Read an extract from Amanda Reynolds’ THE HIDDEN WIFE
THE HIDDEN WIFE is the thrilling new book from eBook bestseller AMANDA REYNOLDS, author of twisty domestic dramas CLOSE TO ME and LYING TO YOU
Posted on February 28, 2019 in Extract
Tags: Amanda Reynolds, Extract, The Hidden Wide, psychological thriller
Thirty-Three Hours Missing
Max Blake is pacing his spacious kitchen, his movements clumsy, his demeanour unpredictable. He looks like he hasn’t slept. He looks like a man desperate to find his missing wife. He looks like he’s lying.
Detective Sergeant Katie Ingles, Katherine to her mother, Katie to everyone else, removes her coat and runs her hands through her unwashed hair as she stifles a yawn. The baby is keeping her up at night, and although she’s not the one breastfeeding and her parental leave is long over, she feels obliged to be there for her wife, making tea and watching Netflix at three a.m. Today was meant to be her day off, a chance to catch up on some much-needed rest, but despite her exhaustion she’s alert to Max’s every move. She catches DC Chris Green’s eye and they exchange a look, in agreement about the husband, it would seem. Max had waited too long to alert them to his wife’s absence and his story is inconsistent. He’s hiding something. Quite possibly a body. She walks to the patio doors and looks out. There are too many places to keep secrets at Brooke House. It’s huge, filled with long corridors lined with locked doors, not to mention the acres of grounds.
Twenty-four hours since the call came in, an hour since her DI rang her at home and said he wasn’t upgrading the risk assessment, not yet at least, but he’d decided to bring in CID. It’s a high-profile case, he can’t afford to take any chances. None of them can. The team has an energy to it, conversations passed liked batons, everyone eager to get on with the investigation, although the likelihood is they won’t find Julia Blake alive and well. It’s already been too long. At least the dog handlers are here. She has a good feeling about bringing them in – it will save time if nothing else – but it’s still a near-impossible task.
DC Chris Green is making tea and trying to keep the husband calm, but Max is agitated, demanding information and reassurance when they have neither. Katie’s colleague could easily flatten Max Blake if he wanted to. Chris is a big guy, a gym addict, he told her on the drive over, but he appears to favour a softer approach.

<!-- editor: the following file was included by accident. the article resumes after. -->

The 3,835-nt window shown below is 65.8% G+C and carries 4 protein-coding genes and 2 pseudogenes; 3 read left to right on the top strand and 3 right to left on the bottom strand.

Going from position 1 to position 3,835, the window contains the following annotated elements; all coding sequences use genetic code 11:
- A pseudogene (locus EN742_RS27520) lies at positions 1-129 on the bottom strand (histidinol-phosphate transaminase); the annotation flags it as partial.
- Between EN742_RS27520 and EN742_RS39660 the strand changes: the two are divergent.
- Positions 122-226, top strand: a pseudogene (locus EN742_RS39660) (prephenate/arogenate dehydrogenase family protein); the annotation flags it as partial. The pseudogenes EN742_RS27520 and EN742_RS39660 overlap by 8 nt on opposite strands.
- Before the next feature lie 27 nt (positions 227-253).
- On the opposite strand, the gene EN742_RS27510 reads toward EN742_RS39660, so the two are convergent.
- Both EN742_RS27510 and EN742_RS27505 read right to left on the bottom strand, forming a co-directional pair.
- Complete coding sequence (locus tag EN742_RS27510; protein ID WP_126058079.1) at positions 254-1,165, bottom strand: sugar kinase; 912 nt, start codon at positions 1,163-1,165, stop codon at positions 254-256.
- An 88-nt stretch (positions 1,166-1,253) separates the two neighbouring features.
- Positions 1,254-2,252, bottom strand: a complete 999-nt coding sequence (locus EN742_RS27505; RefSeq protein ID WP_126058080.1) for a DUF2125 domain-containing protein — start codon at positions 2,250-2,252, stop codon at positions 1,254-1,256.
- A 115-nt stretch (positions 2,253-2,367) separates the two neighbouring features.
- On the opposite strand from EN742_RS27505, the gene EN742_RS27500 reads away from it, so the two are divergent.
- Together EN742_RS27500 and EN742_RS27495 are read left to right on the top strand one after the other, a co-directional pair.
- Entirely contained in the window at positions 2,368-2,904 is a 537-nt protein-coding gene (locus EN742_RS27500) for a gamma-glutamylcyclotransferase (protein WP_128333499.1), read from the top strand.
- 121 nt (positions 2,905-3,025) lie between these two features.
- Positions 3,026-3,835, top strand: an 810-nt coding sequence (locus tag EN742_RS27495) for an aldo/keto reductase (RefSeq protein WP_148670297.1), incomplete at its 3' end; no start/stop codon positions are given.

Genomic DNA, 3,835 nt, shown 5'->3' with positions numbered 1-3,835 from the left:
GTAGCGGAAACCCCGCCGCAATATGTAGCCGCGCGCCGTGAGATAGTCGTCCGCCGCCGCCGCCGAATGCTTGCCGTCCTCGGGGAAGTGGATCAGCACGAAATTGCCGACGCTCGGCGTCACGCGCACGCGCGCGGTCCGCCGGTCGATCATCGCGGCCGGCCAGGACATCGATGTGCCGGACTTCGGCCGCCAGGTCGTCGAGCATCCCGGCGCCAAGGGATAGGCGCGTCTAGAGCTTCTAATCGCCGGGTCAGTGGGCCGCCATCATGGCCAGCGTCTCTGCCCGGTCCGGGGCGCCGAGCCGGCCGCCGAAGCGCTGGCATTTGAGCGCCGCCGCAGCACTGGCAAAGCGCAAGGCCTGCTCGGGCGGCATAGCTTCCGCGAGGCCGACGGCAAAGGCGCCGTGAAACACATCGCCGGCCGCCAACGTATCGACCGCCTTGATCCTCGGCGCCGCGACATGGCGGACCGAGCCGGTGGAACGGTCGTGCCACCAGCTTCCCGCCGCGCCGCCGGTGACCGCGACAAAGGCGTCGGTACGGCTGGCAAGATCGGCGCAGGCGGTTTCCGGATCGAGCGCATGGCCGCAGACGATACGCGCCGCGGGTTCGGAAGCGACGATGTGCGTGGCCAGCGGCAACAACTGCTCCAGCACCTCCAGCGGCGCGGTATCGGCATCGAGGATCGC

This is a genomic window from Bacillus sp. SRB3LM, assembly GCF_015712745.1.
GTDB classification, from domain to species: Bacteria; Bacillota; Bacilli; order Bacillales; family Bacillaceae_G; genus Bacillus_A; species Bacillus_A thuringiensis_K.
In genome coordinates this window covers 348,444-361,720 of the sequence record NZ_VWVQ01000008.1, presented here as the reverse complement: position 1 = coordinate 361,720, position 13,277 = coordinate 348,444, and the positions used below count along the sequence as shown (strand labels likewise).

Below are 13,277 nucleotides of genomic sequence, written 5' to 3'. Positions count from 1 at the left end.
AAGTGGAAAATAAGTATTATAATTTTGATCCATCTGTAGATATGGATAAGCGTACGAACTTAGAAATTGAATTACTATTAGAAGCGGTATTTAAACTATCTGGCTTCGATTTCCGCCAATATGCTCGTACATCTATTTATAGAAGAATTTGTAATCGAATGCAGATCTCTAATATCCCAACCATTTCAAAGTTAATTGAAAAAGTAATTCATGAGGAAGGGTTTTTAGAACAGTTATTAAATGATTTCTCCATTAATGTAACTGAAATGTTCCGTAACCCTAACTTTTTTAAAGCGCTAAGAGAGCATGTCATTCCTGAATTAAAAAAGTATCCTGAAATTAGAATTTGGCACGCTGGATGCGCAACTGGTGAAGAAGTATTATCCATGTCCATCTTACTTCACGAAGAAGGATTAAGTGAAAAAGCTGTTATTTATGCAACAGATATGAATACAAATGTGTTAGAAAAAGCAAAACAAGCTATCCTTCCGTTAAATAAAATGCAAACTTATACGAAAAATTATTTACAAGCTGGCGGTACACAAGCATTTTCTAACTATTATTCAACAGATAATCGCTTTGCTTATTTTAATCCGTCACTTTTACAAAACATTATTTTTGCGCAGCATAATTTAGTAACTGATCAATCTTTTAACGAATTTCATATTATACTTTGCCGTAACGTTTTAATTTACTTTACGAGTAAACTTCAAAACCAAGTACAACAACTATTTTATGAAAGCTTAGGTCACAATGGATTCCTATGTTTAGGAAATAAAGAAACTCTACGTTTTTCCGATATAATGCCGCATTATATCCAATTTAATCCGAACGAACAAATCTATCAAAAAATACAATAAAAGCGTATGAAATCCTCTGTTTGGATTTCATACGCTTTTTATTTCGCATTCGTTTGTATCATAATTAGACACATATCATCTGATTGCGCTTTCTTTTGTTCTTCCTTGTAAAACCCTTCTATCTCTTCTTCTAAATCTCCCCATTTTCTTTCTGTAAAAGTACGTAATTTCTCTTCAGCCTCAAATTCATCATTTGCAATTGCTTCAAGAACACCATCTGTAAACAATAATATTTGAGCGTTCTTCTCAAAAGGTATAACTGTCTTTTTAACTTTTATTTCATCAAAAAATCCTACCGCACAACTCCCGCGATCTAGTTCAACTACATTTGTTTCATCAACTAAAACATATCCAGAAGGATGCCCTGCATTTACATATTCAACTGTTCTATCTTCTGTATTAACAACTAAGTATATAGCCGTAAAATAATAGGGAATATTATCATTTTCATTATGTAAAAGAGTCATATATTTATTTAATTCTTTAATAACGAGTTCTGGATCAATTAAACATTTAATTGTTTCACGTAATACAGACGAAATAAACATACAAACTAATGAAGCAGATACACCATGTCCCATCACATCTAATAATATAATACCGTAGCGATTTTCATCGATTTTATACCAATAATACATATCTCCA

‘You need to sit down, Mr Blake,’ Katie reiterates, dragging herself from the view as the dogs head into the wooded area beyond the long sweep of lawn.
‘Do you have a husband, detective?’ Max demands, walking towards her. ‘Is he missing?’ His face is too close, his blue eyes fixed on her. Chris steps forward and Max backs off.
‘The search for your wife is ongoing,’ Chris tells him, his expression splitting into one of his famous grins, a flash of perfect white teeth beneath the sparkly hazel eyes. ‘OK if we call you Max?’
‘I really don’t care,’ Max replies, pacing again.
‘We’re doing all we can,’ Katie tells Max, and he makes a derisory sound in the back of his throat.
She resists the urge to do the same.
Max Blake, celebrity author and a bit of a wanker if first impressions are anything to go by. What husband goes to bed alone on the night of their tenth wedding anniversary? He didn’t even check on his wife’s whereabouts until the next morning. His account doesn’t stack up; not to her. She takes a mug of tea from Chris and sips the hot brew. The rain has gathered pace, bouncing off the patio furniture and filling the wine glass left on the table. She can still hear the dogs barking, although they’ve disappeared from view. ‘And you’ve no idea where Julia might be, none whatsoever?’ she asks, not bothering to turn round.
Max’s reflection walks towards her. ‘Don’t you think I’d have told you if I did?’
She asks him again to sit down and to her surprise he does, although he can’t keep still, his hands tapping on the scrubbed oak table, his right leg bouncing up and down. He’s wearing jeans, and a blue fitted shirt, leather brogues. Her lip curls at how put-together he is despite his puffy red eyes.
‘Can you talk me through the last forty-eight hours,’ she asks, taking the seat closest to the patio doors. ‘As much detail as possible.’
Katie watches the dogs emerge from the trees, their noses to the grass as they’re guided towards the front of the house. Their next stop should be the outbuildings: a pair of holiday lets and a converted barn located down a fork in the gravel drive. Then the garages at the side of the property. She checks her phone. Still no bloody signal.